Poker player Mike Noori’s bet to supersize himself on McDonald’s this weekend is part of a long tradition of outrageous prop bets. From Paul Ivey to Dan Bilzerian, Paul Phua picks out 10 favourites
Starting from today (Friday May 19), poker player Mike Noori has just 36 hours in which to eat $1,000 of McDonald’s food. Many people believe it cannot be done, estimating that he will need to consume about 70,000 calories – the recommended daily amount is less than 3,000! Others say it can: hundreds of thousands of dollars have by now been wagered on the outcome by poker players.
And why is Mike Noori putting his body through this ordeal? Because he was challenged to do so in a prop bet.
Some poker players will gamble on just about anything: whether it’s as small as what the next woman to enter the room will be wearing, or as big as eating several weeks’ worth of food in 36 hours! The most outrageous of these prop bets make great stories. Here are just ten of them, starting with some old-timers:
Titanic Thompson and the golf ball
Titanic Thompson, who hosted the very first World Series of Poker, is one of the most famous gamblers of all time. Sky Masterson, the hero of the musical Guys and Dolls, was based on him. He was no fool: when Titanic Thompson made a prop bet, he always had an angle. He would first secretly count all the watermelons in a truck and later wager, during a seemingly casual conversation with bystanders, that he could guess the exact number. Another time he bet he could throw a walnut over a building, having first secretly weighted it with lead. And when he bet he could drive a golf ball 500 yards, further than any golf pro had managed at that time, he found no shortage of takers for this seemingly impossible feat. But he simply waited till winter, then drove the ball, bouncing, over a frozen lake!
Amarillo Slim and the ping pong battle
Amarillo Slim was one of the great old-school poker players, who won the first of his four WSOP bracelets in 1972. He, too, would bet on almost anything. Perhaps his most famous prop bet was when he challenged Bobby Riggs, a former tennis champ, to a table tennis match. Slim’s one condition was that he could choose the paddles they used. He showed up with two frying pans, having secretly practised with them for months beforehand. He won the match. He successfully repeated the trick years later against a Taiwanese ping-pong champion, though this time his weapon of choice was Coca-Cola bottles!
Brian Zembic and his 38C breast implants
A magician and high-stakes gambler, Brian Zembic was famous for his bizarre prop bets: he lived in a box for a week and in a bathroom for another week. For another bet he slept the night in Central Park with $20,000 on his person. But one prop bet in particular made the headlines. In 1996, for a $100,000 bet, he agreed to have breast implants – 38C, to be precise – and keep them for a year. He even won the $4,500 cost of the operation from a cosmetic surgeon at backgammon. Not only did Zembic go through with it, he kept the implants for two decades. It was only last year that he appeared on the reality TV show, Botched, saying he had finally decided to have them removed.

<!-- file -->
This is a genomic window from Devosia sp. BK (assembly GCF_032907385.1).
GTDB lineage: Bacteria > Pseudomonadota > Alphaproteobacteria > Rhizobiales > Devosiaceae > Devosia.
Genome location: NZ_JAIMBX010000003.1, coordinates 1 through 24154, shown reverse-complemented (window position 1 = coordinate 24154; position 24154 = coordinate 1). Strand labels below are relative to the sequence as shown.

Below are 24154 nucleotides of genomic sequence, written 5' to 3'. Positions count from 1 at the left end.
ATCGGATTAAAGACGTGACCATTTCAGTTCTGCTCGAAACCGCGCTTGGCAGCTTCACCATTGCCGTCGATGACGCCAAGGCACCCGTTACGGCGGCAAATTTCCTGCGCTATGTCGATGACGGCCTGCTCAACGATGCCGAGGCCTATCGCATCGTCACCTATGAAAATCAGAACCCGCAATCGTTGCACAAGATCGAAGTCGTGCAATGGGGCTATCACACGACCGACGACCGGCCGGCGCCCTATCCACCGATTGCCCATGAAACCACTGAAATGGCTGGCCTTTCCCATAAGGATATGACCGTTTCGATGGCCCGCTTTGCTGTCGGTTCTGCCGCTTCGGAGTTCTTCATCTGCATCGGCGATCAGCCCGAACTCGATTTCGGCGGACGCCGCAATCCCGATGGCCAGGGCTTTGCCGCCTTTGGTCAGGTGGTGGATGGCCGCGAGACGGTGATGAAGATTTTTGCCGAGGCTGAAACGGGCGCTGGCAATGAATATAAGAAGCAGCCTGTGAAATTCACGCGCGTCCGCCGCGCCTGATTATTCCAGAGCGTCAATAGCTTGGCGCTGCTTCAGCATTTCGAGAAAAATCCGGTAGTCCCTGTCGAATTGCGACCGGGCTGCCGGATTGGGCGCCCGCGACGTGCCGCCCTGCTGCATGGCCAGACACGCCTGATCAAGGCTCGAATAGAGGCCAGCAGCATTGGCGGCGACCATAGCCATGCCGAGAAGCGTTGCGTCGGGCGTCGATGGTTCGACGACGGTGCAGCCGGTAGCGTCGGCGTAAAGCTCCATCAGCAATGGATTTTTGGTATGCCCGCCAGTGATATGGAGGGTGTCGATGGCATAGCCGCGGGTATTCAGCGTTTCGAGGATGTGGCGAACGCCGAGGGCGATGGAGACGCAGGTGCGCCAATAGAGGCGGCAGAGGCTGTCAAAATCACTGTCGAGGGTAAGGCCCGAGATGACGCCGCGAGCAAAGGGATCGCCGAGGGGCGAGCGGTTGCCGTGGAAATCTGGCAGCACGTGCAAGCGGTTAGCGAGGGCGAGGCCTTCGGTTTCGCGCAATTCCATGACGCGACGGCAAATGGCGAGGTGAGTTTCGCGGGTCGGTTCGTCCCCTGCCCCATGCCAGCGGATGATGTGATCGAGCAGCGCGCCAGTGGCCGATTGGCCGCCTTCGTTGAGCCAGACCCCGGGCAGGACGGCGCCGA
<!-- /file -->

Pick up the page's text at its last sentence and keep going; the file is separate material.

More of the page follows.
Antonio Esfandiari and the lunges
What is it with magicians? Poker pro Antonio Esfandiari is also a former magician, and one of the most entertaining people you could share a card table with. His willingness to take a prop bet is legendary, though he often lives to regret it: he once swore off eating bread for a year, but cracked after a few minutes; a bet to remain celibate for a year was cancelled after nine days. But the prop bet that made the headlines, for all the wrong reasons, was one where for 48 hours he was not allowed to walk, only to lunge forward (going down on one knee then the other). It caused him so much pain that at the PokerStars Caribbean Adventure, rather than face going to the toilet, he made use of an empty water bottle at the table, and was promptly disqualified for “breach of tournament etiquette”. To Antonio Esfandiari’s credit, he offered up a sincere public apology for taking things too far, and donated his $50,000 winnings from the prop bet to charity.
Phil Ivey and the $150,000 steak
Phil Ivey is another player who is never afraid to take a big bet. His golf course wagers with Doyle Brunson and Daniel Negreanu are the stuff of legend, and he famously had a $5 million wager on whether he could win two WSOP bracelets in two years (despite his 10 bracelets overall, he only managed one bracelet in that period). But his craziest prop bet was when Tom Dwan challenged him to go vegetarian for a year. Phil Ivey stood to take down $1 million if he could swear off meat, something he had been thinking of doing anyway. But in the event, Phil Ivey said, he was too busy to work out how to eat healthily, and found eating pasta three times a day affected his poker. So he bought out of the bet after just nine days. The cost of that first juicy steak? $150,000…
Read part two of this Top 10, along with the eagerly awaited result of this weekend’s McDonald’s prop bet.